What medications relieve nasal congestion, sneezing, and a runny nose?
Nasal congestion, sneezing, and runny nose are common symptoms of a cold caused by a virus. The viruses that cause colds to induce inflammation that increases the leakage of fluid from the blood vessels into the lining of the nose and even into the nose. This causes swelling of the lining of the nose, obstructing the flow of air, and a runny nose.
Symptoms of hay fever, or allergic rhinitis, are caused by allergens. Allergens are tiny particles that cause cells in the lining of the nose and the airways of the lungs to release histamine and other chemicals. Histamine and these other chemicals are responsible for the leakage of fluid, runny nose, sneezing, and nasal congestion, as well as the itching of the eyes.
Cold symptoms usually resolve in one to two weeks whether treated or not. Antibiotics do not affect viruses, which are the cause of colds. However, bacterial infections that can follow viral infections, for example, infections of the ears and sinuses, may be treated with antibiotics. For the temporary relief of cold symptoms, plenty of oral fluids such as broth, chicken soup, and tea with lemon and honey and humidification of room air are safe remedies for people of all ages. Saline (salt and water) sprays and mists can also safely provide soothing moisture to dry, irritated nasal passages. In infants and young children, saline nose drops and clearing the nose with a nasal syringe can temporarily relieve nasal obstruction. Allowing infants and young children to sleep upright in car seats also improves the drainage of nasal secretions.
For short-term relief of nasal congestion in older children and adults, nasal decongestants can be used. Nasal decongestants are chemicals (for example, pseudoephedrine, oxymetazoline, etc.) that narrow the blood vessels in the nose, thereby preventing fluid from leaking and the lining from swelling. As a result, the lining shrinks, and the nasal passages open. Nasal decongestants can be used topically within the nose (nasal spray, solution, or mist) or can be taken orally (tablets, caplets, or gelcaps). Topical nasal decongestants act faster than oral decongestants but have a shorter duration of action. Thus, more frequent dosing will be necessary. Oral nasal decongestants frequently are combined with an antihistamine, a cough suppressant, or an analgesic in treating cold/flu/allergy symptoms.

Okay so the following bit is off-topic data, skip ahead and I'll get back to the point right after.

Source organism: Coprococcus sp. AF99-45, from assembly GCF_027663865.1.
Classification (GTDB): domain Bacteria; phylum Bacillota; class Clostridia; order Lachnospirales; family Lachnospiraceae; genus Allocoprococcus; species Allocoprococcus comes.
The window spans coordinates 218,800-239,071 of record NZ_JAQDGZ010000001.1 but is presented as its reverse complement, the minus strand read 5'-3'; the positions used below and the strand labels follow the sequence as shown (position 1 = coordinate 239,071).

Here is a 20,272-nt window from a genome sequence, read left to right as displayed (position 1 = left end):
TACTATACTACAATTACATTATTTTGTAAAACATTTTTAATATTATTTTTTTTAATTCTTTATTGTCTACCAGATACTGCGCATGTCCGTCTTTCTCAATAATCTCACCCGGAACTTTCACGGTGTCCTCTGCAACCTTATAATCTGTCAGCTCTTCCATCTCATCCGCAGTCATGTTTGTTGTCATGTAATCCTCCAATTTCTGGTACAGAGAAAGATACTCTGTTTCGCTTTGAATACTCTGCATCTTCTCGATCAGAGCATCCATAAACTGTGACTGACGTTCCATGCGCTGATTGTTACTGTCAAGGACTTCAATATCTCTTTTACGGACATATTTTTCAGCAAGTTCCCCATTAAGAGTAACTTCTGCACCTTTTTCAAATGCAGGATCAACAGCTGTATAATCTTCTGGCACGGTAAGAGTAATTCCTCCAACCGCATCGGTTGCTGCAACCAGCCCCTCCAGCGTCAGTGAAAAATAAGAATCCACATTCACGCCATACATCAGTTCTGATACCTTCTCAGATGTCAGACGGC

The first step in preventing and relieving symptoms of allergy is to avoid the allergens, the particular substance that stimulates the allergic reaction. If avoiding allergens is not feasible or does not adequately control the allergic symptoms, antihistamines are commonly used to block the effect of histamines. Some of the antihistamines that are available OTC (diphenhydramine, chlorpheniramine, etc.) are called "first generation" antihistamines. These antihistamines have been in use longer, are less expensive, and are more sedating (more prone to cause drowsiness) than the newer "second generation" antihistamines (fexofenadine, loratadine, etc.), which have minimal sedative effects. OTC antihistamines frequently are combined with a nasal decongestant and sometimes also with a cough suppressant or an analgesic. Generally, antihistamine preparations are not effective for cold symptoms.